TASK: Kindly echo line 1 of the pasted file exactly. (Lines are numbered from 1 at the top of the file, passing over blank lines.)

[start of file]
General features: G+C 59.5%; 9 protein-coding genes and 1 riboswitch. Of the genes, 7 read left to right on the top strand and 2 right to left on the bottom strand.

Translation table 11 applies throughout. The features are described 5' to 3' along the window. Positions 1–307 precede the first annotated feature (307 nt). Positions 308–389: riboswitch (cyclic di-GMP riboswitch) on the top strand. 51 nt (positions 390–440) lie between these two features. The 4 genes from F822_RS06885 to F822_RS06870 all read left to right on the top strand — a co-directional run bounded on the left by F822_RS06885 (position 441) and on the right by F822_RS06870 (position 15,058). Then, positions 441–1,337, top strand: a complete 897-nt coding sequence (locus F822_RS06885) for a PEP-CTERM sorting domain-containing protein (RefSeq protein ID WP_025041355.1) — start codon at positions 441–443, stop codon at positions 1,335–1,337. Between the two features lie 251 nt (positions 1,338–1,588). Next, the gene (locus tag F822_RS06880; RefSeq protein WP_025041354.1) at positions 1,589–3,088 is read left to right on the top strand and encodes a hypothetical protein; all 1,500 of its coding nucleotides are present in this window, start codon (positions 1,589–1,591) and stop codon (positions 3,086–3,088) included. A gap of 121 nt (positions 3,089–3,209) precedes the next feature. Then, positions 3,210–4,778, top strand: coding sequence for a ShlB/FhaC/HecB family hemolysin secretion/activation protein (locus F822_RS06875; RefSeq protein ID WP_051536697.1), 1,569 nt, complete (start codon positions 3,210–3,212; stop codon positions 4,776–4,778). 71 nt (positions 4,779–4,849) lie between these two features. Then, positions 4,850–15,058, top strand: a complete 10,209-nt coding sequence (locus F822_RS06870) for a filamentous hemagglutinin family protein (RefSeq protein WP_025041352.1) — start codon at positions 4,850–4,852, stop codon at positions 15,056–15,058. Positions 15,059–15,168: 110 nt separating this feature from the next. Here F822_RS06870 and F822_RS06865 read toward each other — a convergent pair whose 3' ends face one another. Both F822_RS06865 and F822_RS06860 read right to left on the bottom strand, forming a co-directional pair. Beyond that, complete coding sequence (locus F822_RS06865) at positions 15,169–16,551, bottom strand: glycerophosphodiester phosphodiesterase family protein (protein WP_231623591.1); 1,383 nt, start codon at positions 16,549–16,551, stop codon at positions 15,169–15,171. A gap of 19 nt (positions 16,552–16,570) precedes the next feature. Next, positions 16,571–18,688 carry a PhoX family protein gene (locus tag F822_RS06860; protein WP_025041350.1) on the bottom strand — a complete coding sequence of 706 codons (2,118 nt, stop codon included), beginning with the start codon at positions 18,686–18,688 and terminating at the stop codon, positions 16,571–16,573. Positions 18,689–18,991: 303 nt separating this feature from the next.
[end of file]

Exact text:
General features: G+C 59.5%; 9 protein-coding genes and 1 riboswitch. Of the genes, 7 read left to right on the top strand and 2 right to left on the bottom strand.